Judge upholds Carmena approach to Franco-era past

Madrid Mayor Manuela Carmena (L) with Historic Memory Commission's Paca Saquillo. Photo: Sergio Barrenechea / El País
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• Judge says Carmena gov’t can’t be accused of ‘inactivity’ on Historic Memory
• Formation of commission, deliberative approach conforms to law, says judge

A judge in Madrid has dismissed a legal challenge to the administration of Madrid Mayor Manuel Carmena from an attorney demanding immediate changes to street names and removal of plaques and monuments glorifying the 35-year dictatorship of Gen. Francisco Franco and the triumph of anti-Republican forces in the 1936-39 Spanish Civil War.

On Monday, a judge in Madrid’s 16th district for Administrative-Contentious cases ruled that Carmena’s painstaking, deliberative approach to the process is in keeping with the spirit of Spain’s 1987 Law of Historic Memory. The legal challenge, which the court had agreed to hear last December, was filed by attorney Eduardo Ranz Alonso, who has filed dozens of similar legal challenges against towns and cities across Spain that have forced changes to names and removal of symbols glorifying the Franco era.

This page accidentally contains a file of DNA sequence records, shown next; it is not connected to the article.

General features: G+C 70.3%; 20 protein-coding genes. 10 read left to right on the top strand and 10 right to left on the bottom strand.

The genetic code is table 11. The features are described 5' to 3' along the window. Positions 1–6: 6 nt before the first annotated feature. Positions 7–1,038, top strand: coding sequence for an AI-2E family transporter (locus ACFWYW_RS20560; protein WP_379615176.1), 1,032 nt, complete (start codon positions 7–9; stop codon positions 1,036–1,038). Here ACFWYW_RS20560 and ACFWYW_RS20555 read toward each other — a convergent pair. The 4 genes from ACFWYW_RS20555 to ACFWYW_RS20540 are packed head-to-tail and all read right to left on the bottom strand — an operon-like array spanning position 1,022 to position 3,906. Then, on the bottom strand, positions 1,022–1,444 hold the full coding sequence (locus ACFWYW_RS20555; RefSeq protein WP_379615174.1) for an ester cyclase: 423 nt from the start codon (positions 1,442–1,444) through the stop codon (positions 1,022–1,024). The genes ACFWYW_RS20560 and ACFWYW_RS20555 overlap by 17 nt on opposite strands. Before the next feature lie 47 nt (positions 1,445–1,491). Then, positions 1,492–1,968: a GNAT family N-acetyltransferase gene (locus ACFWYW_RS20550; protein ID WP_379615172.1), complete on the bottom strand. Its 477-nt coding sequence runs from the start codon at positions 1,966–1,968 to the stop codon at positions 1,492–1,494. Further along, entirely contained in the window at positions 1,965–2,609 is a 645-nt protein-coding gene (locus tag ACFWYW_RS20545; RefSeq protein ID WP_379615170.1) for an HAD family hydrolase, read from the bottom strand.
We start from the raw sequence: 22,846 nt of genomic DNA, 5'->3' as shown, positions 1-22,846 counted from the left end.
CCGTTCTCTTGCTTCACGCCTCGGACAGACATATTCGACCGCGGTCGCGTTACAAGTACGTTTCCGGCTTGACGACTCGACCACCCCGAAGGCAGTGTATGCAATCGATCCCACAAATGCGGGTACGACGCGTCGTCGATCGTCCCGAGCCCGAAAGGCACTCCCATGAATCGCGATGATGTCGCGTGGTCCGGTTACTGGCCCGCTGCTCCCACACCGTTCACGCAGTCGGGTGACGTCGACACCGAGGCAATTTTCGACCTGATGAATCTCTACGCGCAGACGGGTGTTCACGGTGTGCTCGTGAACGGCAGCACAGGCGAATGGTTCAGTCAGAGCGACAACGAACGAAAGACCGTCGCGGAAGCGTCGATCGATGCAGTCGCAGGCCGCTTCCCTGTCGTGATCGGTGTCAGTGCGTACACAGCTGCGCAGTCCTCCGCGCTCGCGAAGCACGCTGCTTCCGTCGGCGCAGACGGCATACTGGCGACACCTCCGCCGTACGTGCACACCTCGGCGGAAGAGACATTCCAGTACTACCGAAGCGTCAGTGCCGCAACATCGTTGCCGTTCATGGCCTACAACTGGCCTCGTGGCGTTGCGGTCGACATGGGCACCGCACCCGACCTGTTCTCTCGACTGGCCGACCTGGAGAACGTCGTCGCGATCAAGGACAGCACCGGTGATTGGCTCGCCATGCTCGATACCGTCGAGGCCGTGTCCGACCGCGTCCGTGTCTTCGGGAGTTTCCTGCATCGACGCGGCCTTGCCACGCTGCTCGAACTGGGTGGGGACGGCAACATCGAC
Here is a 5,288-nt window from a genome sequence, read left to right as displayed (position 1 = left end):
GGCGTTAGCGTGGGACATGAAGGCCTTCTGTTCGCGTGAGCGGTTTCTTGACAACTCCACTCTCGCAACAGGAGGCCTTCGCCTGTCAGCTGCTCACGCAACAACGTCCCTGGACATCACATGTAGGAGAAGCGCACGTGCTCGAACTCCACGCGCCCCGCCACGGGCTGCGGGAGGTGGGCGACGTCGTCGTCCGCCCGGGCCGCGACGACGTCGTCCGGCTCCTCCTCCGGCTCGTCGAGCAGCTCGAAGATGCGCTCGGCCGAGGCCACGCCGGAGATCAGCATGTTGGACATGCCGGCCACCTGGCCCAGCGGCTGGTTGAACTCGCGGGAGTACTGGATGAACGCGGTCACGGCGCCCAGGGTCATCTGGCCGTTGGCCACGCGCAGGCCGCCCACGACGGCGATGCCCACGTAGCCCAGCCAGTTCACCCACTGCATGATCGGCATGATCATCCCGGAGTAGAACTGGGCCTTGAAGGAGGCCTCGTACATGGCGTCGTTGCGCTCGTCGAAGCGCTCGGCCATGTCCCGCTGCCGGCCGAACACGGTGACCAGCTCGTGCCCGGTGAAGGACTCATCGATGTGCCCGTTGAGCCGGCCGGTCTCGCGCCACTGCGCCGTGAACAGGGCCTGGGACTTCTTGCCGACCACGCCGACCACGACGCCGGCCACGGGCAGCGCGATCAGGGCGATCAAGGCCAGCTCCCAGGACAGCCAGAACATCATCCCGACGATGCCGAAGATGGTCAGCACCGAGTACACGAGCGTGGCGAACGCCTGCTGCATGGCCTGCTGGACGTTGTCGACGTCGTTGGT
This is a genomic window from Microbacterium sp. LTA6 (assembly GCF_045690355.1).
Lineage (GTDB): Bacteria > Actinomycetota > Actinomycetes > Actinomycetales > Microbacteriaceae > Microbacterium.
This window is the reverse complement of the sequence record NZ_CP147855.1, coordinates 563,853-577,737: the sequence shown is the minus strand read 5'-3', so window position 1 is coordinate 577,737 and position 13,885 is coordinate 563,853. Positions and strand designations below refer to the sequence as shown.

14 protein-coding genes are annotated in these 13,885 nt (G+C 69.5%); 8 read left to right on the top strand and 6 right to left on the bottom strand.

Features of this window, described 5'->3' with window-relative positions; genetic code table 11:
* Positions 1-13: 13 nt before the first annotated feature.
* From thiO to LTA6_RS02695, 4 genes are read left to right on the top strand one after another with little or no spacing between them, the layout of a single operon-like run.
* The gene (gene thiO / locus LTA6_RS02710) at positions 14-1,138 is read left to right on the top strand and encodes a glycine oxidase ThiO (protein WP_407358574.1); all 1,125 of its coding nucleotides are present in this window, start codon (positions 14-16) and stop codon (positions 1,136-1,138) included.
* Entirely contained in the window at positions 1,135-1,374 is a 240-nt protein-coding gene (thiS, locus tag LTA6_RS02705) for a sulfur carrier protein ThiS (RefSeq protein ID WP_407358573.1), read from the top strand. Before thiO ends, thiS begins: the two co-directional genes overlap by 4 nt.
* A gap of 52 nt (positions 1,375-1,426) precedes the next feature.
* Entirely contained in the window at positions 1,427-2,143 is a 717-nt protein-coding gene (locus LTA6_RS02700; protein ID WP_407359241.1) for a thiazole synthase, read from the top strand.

In Monday’s ruling, however, the judge found that the Carmena administration’s approach — which has included formation of a broad-based Historic Memory Commission led by former Socialist party Senator Francisca ‘Paca’ Saquillo, is in keeping with the norms established by the 1987 law, designed in part to rid Spain of the still-widespread glorification of the Franco era in public places. “The agreements adopted by the full body of the Madrid City Council on 22 December 2015 and 27 April 2016 make it obvious that one cannot say there has been no action taken” on the Historic Memory front, the judge ruled.

Under Saquillo’s direction, Madrid’s Historic Memory Commission is still in the process of gathering input and consensus toward the ultimate name changes and removal of monuments, having so far submitted proposals for 27 street name changes to the city government for consideration.

► Read More in Spanish at El País …

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